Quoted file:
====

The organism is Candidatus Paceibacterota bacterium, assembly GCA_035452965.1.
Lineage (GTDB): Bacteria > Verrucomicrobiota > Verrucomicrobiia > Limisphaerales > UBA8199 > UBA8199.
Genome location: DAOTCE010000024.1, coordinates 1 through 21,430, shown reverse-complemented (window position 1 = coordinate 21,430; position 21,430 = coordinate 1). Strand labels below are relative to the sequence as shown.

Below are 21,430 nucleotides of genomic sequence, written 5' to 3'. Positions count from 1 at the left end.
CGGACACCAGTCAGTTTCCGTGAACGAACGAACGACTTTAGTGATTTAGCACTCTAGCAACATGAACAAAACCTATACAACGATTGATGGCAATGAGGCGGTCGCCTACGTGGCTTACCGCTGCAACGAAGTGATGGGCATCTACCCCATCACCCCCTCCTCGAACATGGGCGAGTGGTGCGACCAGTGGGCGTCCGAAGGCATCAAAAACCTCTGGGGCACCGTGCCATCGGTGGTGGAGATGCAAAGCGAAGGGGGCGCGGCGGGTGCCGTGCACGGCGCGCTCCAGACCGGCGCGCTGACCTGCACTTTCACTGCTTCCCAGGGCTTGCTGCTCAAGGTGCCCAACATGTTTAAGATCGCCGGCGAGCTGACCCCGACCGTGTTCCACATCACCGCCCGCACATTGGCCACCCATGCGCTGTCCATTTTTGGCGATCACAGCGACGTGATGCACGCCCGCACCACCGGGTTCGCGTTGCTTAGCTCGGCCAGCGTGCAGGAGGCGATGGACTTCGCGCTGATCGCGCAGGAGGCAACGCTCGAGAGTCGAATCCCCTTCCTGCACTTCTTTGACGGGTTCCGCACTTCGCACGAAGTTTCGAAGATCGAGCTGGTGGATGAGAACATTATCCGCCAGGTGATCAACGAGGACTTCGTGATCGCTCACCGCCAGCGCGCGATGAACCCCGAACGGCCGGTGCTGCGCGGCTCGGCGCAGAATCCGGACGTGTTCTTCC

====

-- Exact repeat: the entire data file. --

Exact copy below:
The organism is Candidatus Paceibacterota bacterium, assembly GCA_035452965.1.
Lineage (GTDB): Bacteria > Verrucomicrobiota > Verrucomicrobiia > Limisphaerales > UBA8199 > UBA8199.
Genome location: DAOTCE010000024.1, coordinates 1 through 21,430, shown reverse-complemented (window position 1 = coordinate 21,430; position 21,430 = coordinate 1). Strand labels below are relative to the sequence as shown.

Below are 21,430 nucleotides of genomic sequence, written 5' to 3'. Positions count from 1 at the left end.
CGGACACCAGTCAGTTTCCGTGAACGAACGAACGACTTTAGTGATTTAGCACTCTAGCAACATGAACAAAACCTATACAACGATTGATGGCAATGAGGCGGTCGCCTACGTGGCTTACCGCTGCAACGAAGTGATGGGCATCTACCCCATCACCCCCTCCTCGAACATGGGCGAGTGGTGCGACCAGTGGGCGTCCGAAGGCATCAAAAACCTCTGGGGCACCGTGCCATCGGTGGTGGAGATGCAAAGCGAAGGGGGCGCGGCGGGTGCCGTGCACGGCGCGCTCCAGACCGGCGCGCTGACCTGCACTTTCACTGCTTCCCAGGGCTTGCTGCTCAAGGTGCCCAACATGTTTAAGATCGCCGGCGAGCTGACCCCGACCGTGTTCCACATCACCGCCCGCACATTGGCCACCCATGCGCTGTCCATTTTTGGCGATCACAGCGACGTGATGCACGCCCGCACCACCGGGTTCGCGTTGCTTAGCTCGGCCAGCGTGCAGGAGGCGATGGACTTCGCGCTGATCGCGCAGGAGGCAACGCTCGAGAGTCGAATCCCCTTCCTGCACTTCTTTGACGGGTTCCGCACTTCGCACGAAGTTTCGAAGATCGAGCTGGTGGATGAGAACATTATCCGCCAGGTGATCAACGAGGACTTCGTGATCGCTCACCGCCAGCGCGCGATGAACCCCGAACGGCCGGTGCTGCGCGGCTCGGCGCAGAATCCGGACGTGTTCTTCC